According to the article, Delvey, whose real name was Anna Sorokin, had stayed at the Beekman for most of June and racked up a bill of more than $11,000. She then did the same at a number of other hotels and restaurants, where she dined and stayed without paying. Eventually, the law caught up with her and she was arrested and released without bail.

And then everything began to crumble. She had engaged in various forms of fraud: forging checks and wire transfers, lying about her assets, securing loans to pay off debts, etc.

Later that same summer, in the midst of a legal investigation into her conduct, she did it all again. She deposited two faulty checks into her account to finance a trip to California. It was there, in Malibu, that she was arrested and brought back to New York, “to face six counts of grand larceny and attempted grand larceny, in addition to theft of services.”

Pressler writes:

“‘I like LA,’ she giggled when I visited her at Rikers this past March. “LA in the winter, New York in spring and autumn, and Europe in summer.”

Who is the Real Anna?

So, after all of this, who is the real “Anna Delvey” — the 27-year old woman who had landed herself in Rikers? After a series of trips to the prison, Pressler finally got the answers.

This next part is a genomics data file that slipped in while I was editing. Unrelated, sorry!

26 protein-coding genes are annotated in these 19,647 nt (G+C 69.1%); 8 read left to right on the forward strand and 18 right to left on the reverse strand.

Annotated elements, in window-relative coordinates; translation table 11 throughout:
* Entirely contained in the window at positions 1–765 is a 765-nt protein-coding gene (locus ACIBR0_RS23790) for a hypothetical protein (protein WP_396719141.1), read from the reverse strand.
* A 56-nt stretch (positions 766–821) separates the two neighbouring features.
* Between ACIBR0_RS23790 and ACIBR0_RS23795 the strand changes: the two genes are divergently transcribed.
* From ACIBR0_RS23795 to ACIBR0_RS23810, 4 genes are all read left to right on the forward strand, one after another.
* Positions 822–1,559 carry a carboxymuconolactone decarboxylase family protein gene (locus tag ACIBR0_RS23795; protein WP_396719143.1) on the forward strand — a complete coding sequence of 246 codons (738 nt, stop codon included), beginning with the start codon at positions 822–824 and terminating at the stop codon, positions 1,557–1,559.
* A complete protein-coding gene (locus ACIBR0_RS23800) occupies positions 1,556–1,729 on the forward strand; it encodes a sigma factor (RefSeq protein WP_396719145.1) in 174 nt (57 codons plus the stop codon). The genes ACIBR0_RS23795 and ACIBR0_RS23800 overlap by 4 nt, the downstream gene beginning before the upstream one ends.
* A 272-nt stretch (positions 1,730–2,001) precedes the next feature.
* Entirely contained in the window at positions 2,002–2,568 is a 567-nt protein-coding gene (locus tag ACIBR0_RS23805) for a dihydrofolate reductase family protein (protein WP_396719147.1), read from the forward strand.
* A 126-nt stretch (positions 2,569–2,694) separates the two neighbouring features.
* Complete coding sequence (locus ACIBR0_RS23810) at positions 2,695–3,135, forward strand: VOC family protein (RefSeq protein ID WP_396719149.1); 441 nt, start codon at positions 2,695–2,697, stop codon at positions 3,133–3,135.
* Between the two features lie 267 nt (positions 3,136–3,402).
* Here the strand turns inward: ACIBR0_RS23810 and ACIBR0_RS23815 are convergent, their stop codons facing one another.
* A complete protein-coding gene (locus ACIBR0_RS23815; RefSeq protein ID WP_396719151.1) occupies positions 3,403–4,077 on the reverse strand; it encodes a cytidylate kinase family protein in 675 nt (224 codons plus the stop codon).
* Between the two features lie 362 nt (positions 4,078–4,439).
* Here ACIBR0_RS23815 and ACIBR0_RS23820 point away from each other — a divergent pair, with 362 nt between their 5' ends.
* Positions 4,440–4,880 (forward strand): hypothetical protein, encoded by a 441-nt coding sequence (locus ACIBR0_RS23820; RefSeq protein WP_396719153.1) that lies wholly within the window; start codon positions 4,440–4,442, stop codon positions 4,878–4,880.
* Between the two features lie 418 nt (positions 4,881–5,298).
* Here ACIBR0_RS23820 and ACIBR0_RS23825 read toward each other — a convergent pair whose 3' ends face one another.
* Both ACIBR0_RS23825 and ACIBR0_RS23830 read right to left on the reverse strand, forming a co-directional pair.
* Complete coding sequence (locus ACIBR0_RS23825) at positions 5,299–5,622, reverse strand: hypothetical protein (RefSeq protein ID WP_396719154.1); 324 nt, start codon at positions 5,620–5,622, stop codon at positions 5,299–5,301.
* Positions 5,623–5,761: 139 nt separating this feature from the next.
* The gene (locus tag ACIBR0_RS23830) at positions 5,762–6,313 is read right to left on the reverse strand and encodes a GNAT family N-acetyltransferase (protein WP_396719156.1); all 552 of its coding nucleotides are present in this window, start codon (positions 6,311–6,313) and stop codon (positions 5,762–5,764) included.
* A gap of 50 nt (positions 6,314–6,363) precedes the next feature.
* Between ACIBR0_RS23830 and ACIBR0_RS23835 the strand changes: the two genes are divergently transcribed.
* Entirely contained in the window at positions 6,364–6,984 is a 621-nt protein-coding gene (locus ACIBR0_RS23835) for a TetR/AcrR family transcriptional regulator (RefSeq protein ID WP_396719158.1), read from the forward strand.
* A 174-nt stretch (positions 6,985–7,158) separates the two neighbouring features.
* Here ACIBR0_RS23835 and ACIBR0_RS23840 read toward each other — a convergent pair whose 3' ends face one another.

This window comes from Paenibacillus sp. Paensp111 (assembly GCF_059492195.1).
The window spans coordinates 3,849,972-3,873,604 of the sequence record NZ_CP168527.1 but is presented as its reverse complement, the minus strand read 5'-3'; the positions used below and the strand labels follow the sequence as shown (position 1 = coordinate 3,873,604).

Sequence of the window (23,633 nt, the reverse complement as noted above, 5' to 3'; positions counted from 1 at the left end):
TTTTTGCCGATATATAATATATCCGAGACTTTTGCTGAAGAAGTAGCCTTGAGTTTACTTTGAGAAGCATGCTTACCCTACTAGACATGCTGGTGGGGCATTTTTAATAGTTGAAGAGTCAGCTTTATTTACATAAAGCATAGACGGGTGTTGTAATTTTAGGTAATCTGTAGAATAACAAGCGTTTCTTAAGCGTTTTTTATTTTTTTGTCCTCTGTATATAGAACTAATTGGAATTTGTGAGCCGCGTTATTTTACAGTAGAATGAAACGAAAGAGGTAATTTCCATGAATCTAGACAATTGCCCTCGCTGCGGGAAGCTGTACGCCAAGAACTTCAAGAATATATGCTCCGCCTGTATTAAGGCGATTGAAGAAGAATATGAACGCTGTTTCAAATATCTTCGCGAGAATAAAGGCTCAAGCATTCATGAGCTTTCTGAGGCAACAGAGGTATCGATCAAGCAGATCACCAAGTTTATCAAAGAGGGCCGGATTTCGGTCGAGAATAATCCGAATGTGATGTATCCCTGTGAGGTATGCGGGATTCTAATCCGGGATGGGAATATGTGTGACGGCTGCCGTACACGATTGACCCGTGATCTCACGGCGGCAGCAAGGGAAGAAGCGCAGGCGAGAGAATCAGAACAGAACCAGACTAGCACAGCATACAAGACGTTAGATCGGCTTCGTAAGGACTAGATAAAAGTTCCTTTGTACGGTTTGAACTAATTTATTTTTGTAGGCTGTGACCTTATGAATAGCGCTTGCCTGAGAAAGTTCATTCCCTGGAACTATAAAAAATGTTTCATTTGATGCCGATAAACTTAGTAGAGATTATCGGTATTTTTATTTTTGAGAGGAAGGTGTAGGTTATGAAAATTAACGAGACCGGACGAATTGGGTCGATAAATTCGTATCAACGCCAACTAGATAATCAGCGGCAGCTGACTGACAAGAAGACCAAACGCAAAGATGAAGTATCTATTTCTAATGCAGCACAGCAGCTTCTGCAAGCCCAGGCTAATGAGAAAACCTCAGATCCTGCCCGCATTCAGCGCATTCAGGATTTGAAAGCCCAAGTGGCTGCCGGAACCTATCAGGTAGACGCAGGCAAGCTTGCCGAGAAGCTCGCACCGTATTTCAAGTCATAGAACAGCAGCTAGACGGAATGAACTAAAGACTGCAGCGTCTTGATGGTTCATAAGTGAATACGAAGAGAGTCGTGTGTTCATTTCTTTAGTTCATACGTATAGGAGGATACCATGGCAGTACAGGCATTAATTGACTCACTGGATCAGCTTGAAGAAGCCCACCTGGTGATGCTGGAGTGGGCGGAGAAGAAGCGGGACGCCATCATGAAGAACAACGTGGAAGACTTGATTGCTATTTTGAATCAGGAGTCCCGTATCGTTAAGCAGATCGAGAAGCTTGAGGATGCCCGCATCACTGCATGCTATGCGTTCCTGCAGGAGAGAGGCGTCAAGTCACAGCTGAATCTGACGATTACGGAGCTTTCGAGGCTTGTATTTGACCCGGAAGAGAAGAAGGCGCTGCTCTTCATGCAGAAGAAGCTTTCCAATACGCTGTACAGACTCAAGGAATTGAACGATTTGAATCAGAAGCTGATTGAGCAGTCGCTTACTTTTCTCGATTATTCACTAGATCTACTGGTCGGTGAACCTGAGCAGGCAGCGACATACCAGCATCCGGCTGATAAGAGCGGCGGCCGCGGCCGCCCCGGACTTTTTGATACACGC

Born in Russia in 1991, Anna Sorokin and her family moved to Germany in 2007. Her parents, Pressler writes, “asked to remain anonymous, as news of their daughter’s arrest has not yet reached the small rural community where they live.”

Sorkin’s father worked as a truck driver and a transport company executive, then later founded his own “heating-and-cooling business specializing in energy-efficient devices.” I guess that’s not too far off from solar panels.

After graduating from high school, where her classmates remembered her as a quiet girl, Sorokin attended college in London before dropping out and eventually making her way to a number of cities to work and live: Berlin, Paris, and eventually New York. Her parents helped fund her travel, but, to their knowledge, no trust fund existed.

In conversations with Sorokin, Pressler writes, she never admitted any guilt. And her efforts to form a foundation were sincere. The article ends:

“‘Money, like, there’s an unlimited amount of capital in the world, you know?’ Anna said to me at one point. ‘But there’s limited amounts of people who are talented.'”

Inventing Anna debuts on Netflix on February 11, 2021.

Will DiGravio: Will DiGravio is a Brooklyn-based critic, researcher, and video essayist, who has been a contributor at Film School Rejects since 2018. Follow and/or unfollow him on Twitter @willdigravio.